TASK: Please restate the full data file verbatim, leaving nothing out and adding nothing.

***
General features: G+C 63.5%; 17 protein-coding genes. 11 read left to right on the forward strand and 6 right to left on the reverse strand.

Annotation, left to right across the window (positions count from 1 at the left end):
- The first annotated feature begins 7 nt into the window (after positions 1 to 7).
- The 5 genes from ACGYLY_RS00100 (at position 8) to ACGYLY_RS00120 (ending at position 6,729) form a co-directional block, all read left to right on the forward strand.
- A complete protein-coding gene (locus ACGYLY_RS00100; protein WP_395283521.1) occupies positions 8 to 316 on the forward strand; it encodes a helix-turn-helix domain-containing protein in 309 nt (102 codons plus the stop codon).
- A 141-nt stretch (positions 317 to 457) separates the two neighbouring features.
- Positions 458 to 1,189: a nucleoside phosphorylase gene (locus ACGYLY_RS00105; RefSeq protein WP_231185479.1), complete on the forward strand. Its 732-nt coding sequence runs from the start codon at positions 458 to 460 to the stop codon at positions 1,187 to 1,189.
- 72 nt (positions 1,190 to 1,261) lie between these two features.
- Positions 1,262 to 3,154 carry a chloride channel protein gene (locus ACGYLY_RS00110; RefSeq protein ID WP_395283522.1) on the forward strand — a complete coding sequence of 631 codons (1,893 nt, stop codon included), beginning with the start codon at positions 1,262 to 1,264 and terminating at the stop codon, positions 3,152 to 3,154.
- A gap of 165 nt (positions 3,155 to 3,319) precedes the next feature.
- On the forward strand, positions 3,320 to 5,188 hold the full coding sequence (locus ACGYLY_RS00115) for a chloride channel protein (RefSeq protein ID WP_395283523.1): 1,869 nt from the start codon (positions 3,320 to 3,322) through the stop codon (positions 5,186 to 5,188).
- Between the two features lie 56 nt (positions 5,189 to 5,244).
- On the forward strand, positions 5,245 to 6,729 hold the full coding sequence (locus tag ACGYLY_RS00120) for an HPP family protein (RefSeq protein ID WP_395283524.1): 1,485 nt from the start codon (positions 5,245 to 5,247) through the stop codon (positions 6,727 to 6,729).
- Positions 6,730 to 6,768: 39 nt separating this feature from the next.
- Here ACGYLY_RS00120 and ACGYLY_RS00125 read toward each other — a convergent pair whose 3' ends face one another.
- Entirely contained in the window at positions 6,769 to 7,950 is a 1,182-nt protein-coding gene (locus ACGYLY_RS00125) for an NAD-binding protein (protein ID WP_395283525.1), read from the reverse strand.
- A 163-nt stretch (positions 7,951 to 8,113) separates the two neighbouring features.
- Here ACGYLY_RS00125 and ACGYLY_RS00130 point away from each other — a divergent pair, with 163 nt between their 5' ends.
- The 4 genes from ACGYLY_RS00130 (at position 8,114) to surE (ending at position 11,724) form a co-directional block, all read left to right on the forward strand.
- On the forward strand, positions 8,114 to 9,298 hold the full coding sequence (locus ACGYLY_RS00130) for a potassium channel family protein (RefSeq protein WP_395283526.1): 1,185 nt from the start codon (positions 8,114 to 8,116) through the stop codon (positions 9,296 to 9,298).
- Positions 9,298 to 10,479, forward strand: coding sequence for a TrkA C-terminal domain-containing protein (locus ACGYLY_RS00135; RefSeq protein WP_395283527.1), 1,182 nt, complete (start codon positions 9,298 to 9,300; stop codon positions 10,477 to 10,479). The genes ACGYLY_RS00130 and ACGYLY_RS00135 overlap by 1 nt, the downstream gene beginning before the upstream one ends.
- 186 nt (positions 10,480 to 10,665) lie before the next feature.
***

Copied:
General features: G+C 63.5%; 17 protein-coding genes. 11 read left to right on the forward strand and 6 right to left on the reverse strand.

Annotation, left to right across the window (positions count from 1 at the left end):
- The first annotated feature begins 7 nt into the window (after positions 1 to 7).
- The 5 genes from ACGYLY_RS00100 (at position 8) to ACGYLY_RS00120 (ending at position 6,729) form a co-directional block, all read left to right on the forward strand.
- A complete protein-coding gene (locus ACGYLY_RS00100; protein WP_395283521.1) occupies positions 8 to 316 on the forward strand; it encodes a helix-turn-helix domain-containing protein in 309 nt (102 codons plus the stop codon).
- A 141-nt stretch (positions 317 to 457) separates the two neighbouring features.
- Positions 458 to 1,189: a nucleoside phosphorylase gene (locus ACGYLY_RS00105; RefSeq protein WP_231185479.1), complete on the forward strand. Its 732-nt coding sequence runs from the start codon at positions 458 to 460 to the stop codon at positions 1,187 to 1,189.
- 72 nt (positions 1,190 to 1,261) lie between these two features.
- Positions 1,262 to 3,154 carry a chloride channel protein gene (locus ACGYLY_RS00110; RefSeq protein ID WP_395283522.1) on the forward strand — a complete coding sequence of 631 codons (1,893 nt, stop codon included), beginning with the start codon at positions 1,262 to 1,264 and terminating at the stop codon, positions 3,152 to 3,154.
- A gap of 165 nt (positions 3,155 to 3,319) precedes the next feature.
- On the forward strand, positions 3,320 to 5,188 hold the full coding sequence (locus ACGYLY_RS00115) for a chloride channel protein (RefSeq protein ID WP_395283523.1): 1,869 nt from the start codon (positions 3,320 to 3,322) through the stop codon (positions 5,186 to 5,188).
- Between the two features lie 56 nt (positions 5,189 to 5,244).
- On the forward strand, positions 5,245 to 6,729 hold the full coding sequence (locus tag ACGYLY_RS00120) for an HPP family protein (RefSeq protein ID WP_395283524.1): 1,485 nt from the start codon (positions 5,245 to 5,247) through the stop codon (positions 6,727 to 6,729).
- Positions 6,730 to 6,768: 39 nt separating this feature from the next.
- Here ACGYLY_RS00120 and ACGYLY_RS00125 read toward each other — a convergent pair whose 3' ends face one another.
- Entirely contained in the window at positions 6,769 to 7,950 is a 1,182-nt protein-coding gene (locus ACGYLY_RS00125) for an NAD-binding protein (protein ID WP_395283525.1), read from the reverse strand.
- A 163-nt stretch (positions 7,951 to 8,113) separates the two neighbouring features.
- Here ACGYLY_RS00125 and ACGYLY_RS00130 point away from each other — a divergent pair, with 163 nt between their 5' ends.
- The 4 genes from ACGYLY_RS00130 (at position 8,114) to surE (ending at position 11,724) form a co-directional block, all read left to right on the forward strand.
- On the forward strand, positions 8,114 to 9,298 hold the full coding sequence (locus ACGYLY_RS00130) for a potassium channel family protein (RefSeq protein WP_395283526.1): 1,185 nt from the start codon (positions 8,114 to 8,116) through the stop codon (positions 9,296 to 9,298).
- Positions 9,298 to 10,479, forward strand: coding sequence for a TrkA C-terminal domain-containing protein (locus ACGYLY_RS00135; RefSeq protein WP_395283527.1), 1,182 nt, complete (start codon positions 9,298 to 9,300; stop codon positions 10,477 to 10,479). The genes ACGYLY_RS00130 and ACGYLY_RS00135 overlap by 1 nt, the downstream gene beginning before the upstream one ends.
- 186 nt (positions 10,480 to 10,665) lie before the next feature.